Liquidity Trap with Causes, Signs, and Cures
Why the Fed Must Raise Interest Rates
A liquidity trap is an economic situation where people hoard financial capital instead of investing or spending it. As a result, the nation's central bank can't use expansionary monetary policy to boost economic growth. It often occurs when short-term interest rates are zero.
Central banks are in charge of managing liquidity with monetary policy. Their primary tool is to lower interest rates to encourage borrowing. That makes loans inexpensive, encouraging businesses and families to borrow to invest and spend. It's like stepping on the gas to increase the engine's speed. When you push the gas pedal, the car goes.
A liquidity trap occurs after a severe recession. Families and businesses are afraid to spend no matter how much credit is available. It's like a flooded car engine. You've released so much gas into the engine that it crowds out the oxygen. Pumping the gas pedal doesn't help. You've got to stop and let the gas evaporate before trying to start the engine.
That's what happens in a liquidity trap. The Fed's gas is credit and the pedal is lower interest rates. When the Fed pushes the gas pedal, it doesn't rev up the economic engine. Instead, businesses and families hoard their cash. They don't have the confidence to spend it, so they do nothing. The economic engine is flooded.
Top Five Signs
For a liquidity trap to occur, interest rates must be low. The fed funds rate is at zero. If it's been there for a while, people believe that interest rates have nowhere to go but up. When that happens, no one wants to own bonds. A bond bought today that pays low rates won't be as valuable after interest rates rise. Everyone will want the bonds issued then because it pays a higher return. The low-rate bond will be worth less in comparison.
Second, businesses don't invest in expansion. Instead of buying new capital equipment, they make do with the old. They take advantage of low interest rates and borrow money, but they use it to buy back shares and artificially boost stock prices. They might also purchase new companies in mergers and acquisitions or leveraged buy-outs. These activities boost the stock market but not the economy.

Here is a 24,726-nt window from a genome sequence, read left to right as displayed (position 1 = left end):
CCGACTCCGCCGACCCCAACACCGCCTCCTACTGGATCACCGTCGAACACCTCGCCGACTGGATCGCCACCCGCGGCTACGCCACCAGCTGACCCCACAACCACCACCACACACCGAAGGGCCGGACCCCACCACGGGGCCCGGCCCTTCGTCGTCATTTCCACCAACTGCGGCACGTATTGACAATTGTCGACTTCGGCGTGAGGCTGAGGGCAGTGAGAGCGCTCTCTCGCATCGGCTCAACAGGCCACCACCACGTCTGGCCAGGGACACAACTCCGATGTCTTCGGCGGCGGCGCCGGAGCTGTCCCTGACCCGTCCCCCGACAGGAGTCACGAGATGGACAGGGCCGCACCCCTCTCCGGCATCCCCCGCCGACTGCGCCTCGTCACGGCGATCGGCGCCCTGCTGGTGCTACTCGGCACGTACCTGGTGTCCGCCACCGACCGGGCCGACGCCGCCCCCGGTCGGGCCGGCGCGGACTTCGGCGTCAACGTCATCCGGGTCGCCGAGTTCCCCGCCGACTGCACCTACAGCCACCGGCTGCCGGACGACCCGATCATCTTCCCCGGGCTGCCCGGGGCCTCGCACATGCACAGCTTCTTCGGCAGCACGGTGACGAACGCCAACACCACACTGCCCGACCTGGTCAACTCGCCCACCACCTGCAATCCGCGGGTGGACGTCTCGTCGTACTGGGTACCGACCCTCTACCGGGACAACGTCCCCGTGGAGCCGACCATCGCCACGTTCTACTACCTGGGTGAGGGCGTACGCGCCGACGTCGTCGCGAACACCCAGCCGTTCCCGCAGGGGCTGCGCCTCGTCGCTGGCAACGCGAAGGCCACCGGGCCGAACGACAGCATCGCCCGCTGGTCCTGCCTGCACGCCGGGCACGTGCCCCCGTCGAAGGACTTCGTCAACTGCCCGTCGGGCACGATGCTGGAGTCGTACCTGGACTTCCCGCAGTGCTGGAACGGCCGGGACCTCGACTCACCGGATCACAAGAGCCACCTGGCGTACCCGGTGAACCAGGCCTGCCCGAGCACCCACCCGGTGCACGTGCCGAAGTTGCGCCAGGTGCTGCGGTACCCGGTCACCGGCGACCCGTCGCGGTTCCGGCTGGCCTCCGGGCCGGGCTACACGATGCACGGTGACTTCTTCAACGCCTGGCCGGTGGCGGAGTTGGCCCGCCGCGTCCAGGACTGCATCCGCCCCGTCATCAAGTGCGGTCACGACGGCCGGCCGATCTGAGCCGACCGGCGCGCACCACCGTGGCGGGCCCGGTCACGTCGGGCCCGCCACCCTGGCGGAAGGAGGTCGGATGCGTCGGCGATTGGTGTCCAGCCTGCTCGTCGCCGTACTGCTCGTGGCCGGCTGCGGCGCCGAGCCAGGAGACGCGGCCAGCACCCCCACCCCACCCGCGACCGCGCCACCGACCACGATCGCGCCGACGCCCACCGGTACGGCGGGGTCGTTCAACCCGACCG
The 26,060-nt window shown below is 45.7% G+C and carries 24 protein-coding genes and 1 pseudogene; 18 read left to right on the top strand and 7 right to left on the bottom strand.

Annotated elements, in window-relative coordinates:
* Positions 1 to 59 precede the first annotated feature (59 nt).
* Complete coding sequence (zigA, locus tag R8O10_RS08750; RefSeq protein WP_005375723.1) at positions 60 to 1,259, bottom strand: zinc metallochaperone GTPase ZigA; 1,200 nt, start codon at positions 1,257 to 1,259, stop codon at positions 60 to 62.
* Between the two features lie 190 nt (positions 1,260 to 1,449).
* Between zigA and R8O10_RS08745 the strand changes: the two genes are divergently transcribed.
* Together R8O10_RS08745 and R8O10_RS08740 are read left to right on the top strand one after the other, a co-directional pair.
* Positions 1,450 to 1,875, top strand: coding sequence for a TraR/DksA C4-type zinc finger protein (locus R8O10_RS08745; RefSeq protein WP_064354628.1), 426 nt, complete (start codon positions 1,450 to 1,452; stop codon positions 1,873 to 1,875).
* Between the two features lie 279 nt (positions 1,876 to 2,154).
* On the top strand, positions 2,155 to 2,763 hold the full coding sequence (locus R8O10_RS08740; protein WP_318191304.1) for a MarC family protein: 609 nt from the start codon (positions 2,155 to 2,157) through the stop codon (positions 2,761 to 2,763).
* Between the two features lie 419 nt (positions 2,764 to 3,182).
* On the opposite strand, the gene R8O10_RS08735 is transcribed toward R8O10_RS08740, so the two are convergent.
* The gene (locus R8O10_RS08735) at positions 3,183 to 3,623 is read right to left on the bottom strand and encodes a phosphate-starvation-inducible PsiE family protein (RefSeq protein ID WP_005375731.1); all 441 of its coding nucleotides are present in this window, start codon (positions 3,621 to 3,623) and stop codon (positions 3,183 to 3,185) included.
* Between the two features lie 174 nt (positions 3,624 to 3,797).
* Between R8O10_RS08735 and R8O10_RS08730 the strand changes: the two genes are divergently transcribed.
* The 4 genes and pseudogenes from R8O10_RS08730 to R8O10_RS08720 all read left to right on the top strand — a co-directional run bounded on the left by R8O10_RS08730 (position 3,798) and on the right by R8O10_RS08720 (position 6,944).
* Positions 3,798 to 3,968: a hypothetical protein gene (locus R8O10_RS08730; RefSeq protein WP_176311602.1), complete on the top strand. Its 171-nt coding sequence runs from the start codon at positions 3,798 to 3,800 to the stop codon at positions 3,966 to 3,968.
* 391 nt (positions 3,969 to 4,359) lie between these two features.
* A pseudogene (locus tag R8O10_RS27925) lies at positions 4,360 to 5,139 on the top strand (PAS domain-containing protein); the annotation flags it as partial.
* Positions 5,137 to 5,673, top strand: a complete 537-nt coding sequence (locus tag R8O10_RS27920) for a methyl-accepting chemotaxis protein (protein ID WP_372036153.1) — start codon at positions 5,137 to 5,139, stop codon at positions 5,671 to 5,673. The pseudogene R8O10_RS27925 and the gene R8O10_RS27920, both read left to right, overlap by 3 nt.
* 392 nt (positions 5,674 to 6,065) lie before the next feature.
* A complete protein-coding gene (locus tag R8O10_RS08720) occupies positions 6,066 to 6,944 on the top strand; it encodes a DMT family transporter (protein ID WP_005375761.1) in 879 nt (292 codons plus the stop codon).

Third, companies don't hire as they should, so wages remain stagnant. Without rising incomes, families only buy what they need and save the rest. Low wages aggravate income inequality.
Fourth, consumer prices remain low. Without inflation, there's no incentive for families to buy now before prices go up. You might even get deflation instead of inflation. People will put off buying things because they know prices will be lower later. For example, people delay making big purchases until the Black Friday sales.
Fifth, banks don't increase lending. They are supposed to take the extra money the Fed pumps into the economy and lend it out in mortgages, small business loans, and credit cards. But if people aren't confident, they won't borrow. When banks aren't confident, they will keep the extra cash the Fed gives them. They'll either write down bad debt or increase their capital to protect against future bad debt. They might raise their lending requirements, as well.